Friday Fabulous Flyer
"Instinctively, I release my pressure on the sidestick. Out of my subconscious, a survival technique from a previous life emerges: Neutralise! I'm not in control so I must neutralise controls. I never imagined I'd use this part of my military experience in a commercial airliner ...
On routine flight QF72 from Singapore to Perth on 7 October 2008, the primary flight computers went rogue, causing the plane to pitch down, nose first, towards the Indian Ocean - twice.
The Airbus A330 carrying 315 passengers and crew was out of control, with violent negative G forces propelling anyone and anything untethered through the cabin roof."
"I came to the conclusion that if the pilots cannot stop errant automation, they are conveniently position to absorb the blame. The two 737 MAX accidents are cases in point. And I wonder what the opinion of Western pilots would be in one of these accidents had happened in the US. They were fighting for their lives against a powerful automated system, as I was. "
"Captain Kevin 'Sully' Sullivan has made flying his passion and his life for the past 40 years. He graduated in 1977 from the University of Colorado with a Bachelor of Science in Aerospace Engineering and earned his FAA Private Pilot License there before pursuing a career in the United States Navy. Designated a Naval Aviator in 1978, he was transferred to Naval Air Station Miramar (Fightertown) to fly the F-14 Tomcat in 1980. He was deployed to the Indian Ocean onboard USS America and USS Enterprise while assigned to Fighter Squadron 114 (VF-114 Fighting Aardvarks), and was chosen to attend the Navy Fighter Weapons School (TOP GUN). In 1983 he was selected as the first US Navy Exchange Pilot to the Royal Australian Air Force, in the role of a Fighter Combat Instructor flying the Mirage 3. He joined QANTAS Airways in 1986 and flew the Boeing 747 and 767 before transitioning to the Airbus A330 in 2004. As Captain of Qantas Flight 72 (QF72) between Singapore and Perth, WA, on 7 October 2008, he narrowly averted a horrific air disaster when a fault in the plane's automation caused the plane to suddenly nosedive, not once but twice. He was medically retired in 2016."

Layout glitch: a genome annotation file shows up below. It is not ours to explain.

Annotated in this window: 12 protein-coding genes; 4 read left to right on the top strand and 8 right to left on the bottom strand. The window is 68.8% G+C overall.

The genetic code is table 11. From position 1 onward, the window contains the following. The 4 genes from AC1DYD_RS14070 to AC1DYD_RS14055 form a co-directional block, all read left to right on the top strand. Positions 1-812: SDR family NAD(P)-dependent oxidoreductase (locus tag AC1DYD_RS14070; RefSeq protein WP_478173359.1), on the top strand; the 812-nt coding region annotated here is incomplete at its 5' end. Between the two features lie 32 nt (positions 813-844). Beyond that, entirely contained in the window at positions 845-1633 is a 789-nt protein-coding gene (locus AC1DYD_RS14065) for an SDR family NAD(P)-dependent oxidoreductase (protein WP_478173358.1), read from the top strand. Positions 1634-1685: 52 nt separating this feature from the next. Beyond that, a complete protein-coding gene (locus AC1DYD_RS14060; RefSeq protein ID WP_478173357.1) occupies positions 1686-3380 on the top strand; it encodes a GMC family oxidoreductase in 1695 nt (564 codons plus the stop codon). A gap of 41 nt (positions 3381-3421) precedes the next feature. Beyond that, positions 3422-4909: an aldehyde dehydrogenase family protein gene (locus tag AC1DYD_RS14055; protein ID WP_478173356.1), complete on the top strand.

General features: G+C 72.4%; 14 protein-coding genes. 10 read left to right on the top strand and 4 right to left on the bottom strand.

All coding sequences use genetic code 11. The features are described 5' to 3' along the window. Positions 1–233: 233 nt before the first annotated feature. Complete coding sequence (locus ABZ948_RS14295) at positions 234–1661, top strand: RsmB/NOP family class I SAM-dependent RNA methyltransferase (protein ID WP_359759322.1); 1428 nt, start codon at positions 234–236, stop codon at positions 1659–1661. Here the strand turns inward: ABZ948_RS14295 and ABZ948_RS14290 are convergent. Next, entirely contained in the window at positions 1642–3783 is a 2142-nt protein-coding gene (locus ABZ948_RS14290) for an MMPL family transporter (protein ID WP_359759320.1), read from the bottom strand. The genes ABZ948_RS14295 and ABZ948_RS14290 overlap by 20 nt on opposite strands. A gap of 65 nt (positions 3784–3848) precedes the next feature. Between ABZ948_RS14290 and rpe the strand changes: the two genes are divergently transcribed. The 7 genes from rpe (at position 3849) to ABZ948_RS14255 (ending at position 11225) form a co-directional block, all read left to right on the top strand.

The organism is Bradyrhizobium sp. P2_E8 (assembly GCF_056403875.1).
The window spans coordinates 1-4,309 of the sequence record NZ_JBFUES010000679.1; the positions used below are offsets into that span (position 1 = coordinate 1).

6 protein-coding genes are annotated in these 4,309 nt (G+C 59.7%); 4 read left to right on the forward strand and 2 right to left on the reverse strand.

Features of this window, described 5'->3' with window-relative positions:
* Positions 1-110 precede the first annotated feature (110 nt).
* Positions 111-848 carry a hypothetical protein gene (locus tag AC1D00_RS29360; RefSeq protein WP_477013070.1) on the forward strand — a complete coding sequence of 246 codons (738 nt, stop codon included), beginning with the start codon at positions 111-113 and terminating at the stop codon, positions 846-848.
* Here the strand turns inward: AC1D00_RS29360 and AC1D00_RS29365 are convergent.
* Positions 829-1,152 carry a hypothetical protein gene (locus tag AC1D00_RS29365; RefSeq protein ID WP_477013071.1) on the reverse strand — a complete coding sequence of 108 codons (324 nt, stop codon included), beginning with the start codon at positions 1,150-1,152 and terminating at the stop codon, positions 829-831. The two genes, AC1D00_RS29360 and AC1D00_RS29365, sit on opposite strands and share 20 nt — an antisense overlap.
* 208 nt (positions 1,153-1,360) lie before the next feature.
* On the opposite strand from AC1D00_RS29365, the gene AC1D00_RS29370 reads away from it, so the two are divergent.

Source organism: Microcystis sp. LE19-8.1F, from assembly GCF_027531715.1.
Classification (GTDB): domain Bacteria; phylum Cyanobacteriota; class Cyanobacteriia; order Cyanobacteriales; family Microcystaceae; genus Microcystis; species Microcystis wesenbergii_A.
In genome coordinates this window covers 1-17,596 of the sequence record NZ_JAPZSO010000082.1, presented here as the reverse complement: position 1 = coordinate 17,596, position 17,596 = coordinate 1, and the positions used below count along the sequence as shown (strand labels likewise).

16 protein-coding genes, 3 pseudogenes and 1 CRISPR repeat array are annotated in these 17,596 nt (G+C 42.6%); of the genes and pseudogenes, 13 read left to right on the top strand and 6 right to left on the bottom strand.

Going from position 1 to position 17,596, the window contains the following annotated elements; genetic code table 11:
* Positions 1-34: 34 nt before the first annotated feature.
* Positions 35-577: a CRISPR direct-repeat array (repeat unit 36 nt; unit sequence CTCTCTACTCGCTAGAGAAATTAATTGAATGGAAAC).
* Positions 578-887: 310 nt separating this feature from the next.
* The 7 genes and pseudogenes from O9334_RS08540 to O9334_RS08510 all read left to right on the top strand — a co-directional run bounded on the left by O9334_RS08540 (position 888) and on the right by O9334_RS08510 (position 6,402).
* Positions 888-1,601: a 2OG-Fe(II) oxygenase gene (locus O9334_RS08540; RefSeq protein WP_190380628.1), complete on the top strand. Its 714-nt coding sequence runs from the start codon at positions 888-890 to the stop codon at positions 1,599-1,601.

Captain Sully wrote a book on the QF72 event
and you won't be disappointed!
This is a powerful book of an incredible flight. Not only will you see what happens when automation takes control, when it breaks, when it leaves the pilot fighting to save everyone's life... but you will learn more about automation, pilot skills, training and PTSD/ pilot mental health. All of which are passions of mine.
Get your copy today!
Enjoy the Journey!